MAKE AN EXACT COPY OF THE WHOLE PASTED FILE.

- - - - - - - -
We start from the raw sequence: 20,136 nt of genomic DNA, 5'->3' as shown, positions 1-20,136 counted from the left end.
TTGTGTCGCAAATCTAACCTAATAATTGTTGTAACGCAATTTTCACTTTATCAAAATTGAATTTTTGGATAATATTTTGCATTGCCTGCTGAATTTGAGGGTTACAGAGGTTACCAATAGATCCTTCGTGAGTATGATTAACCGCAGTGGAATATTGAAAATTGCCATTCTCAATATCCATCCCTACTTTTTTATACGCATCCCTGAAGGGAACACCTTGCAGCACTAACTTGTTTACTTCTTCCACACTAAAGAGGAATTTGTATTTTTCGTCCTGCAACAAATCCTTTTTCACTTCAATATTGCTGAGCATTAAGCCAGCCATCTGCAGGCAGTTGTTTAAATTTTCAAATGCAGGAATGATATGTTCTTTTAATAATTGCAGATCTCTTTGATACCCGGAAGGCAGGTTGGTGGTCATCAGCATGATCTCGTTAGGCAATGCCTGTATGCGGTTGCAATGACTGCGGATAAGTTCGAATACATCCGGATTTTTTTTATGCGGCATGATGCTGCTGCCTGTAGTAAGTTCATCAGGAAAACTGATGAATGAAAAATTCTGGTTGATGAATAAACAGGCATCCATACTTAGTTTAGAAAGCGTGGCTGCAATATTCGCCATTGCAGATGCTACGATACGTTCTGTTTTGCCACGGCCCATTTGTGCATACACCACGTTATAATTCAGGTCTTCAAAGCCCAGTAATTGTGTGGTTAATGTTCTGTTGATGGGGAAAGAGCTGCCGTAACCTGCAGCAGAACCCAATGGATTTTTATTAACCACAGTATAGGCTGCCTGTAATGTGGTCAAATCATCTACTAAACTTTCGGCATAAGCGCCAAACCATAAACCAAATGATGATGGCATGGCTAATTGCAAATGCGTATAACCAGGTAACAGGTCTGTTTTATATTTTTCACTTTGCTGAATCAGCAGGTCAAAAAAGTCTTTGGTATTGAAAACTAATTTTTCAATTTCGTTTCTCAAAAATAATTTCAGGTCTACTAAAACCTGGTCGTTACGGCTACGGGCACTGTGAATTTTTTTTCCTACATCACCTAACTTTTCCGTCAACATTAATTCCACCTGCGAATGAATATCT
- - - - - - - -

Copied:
We start from the raw sequence: 20,136 nt of genomic DNA, 5'->3' as shown, positions 1-20,136 counted from the left end.
TTGTGTCGCAAATCTAACCTAATAATTGTTGTAACGCAATTTTCACTTTATCAAAATTGAATTTTTGGATAATATTTTGCATTGCCTGCTGAATTTGAGGGTTACAGAGGTTACCAATAGATCCTTCGTGAGTATGATTAACCGCAGTGGAATATTGAAAATTGCCATTCTCAATATCCATCCCTACTTTTTTATACGCATCCCTGAAGGGAACACCTTGCAGCACTAACTTGTTTACTTCTTCCACACTAAAGAGGAATTTGTATTTTTCGTCCTGCAACAAATCCTTTTTCACTTCAATATTGCTGAGCATTAAGCCAGCCATCTGCAGGCAGTTGTTTAAATTTTCAAATGCAGGAATGATATGTTCTTTTAATAATTGCAGATCTCTTTGATACCCGGAAGGCAGGTTGGTGGTCATCAGCATGATCTCGTTAGGCAATGCCTGTATGCGGTTGCAATGACTGCGGATAAGTTCGAATACATCCGGATTTTTTTTATGCGGCATGATGCTGCTGCCTGTAGTAAGTTCATCAGGAAAACTGATGAATGAAAAATTCTGGTTGATGAATAAACAGGCATCCATACTTAGTTTAGAAAGCGTGGCTGCAATATTCGCCATTGCAGATGCTACGATACGTTCTGTTTTGCCACGGCCCATTTGTGCATACACCACGTTATAATTCAGGTCTTCAAAGCCCAGTAATTGTGTGGTTAATGTTCTGTTGATGGGGAAAGAGCTGCCGTAACCTGCAGCAGAACCCAATGGATTTTTATTAACCACAGTATAGGCTGCCTGTAATGTGGTCAAATCATCTACTAAACTTTCGGCATAAGCGCCAAACCATAAACCAAATGATGATGGCATGGCTAATTGCAAATGCGTATAACCAGGTAACAGGTCTGTTTTATATTTTTCACTTTGCTGAATCAGCAGGTCAAAAAAGTCTTTGGTATTGAAAACTAATTTTTCAATTTCGTTTCTCAAAAATAATTTCAGGTCTACTAAAACCTGGTCGTTACGGCTACGGGCACTGTGAATTTTTTTTCCTACATCACCTAACTTTTCCGTCAACATTAATTCCACCTGCGAATGAATATCT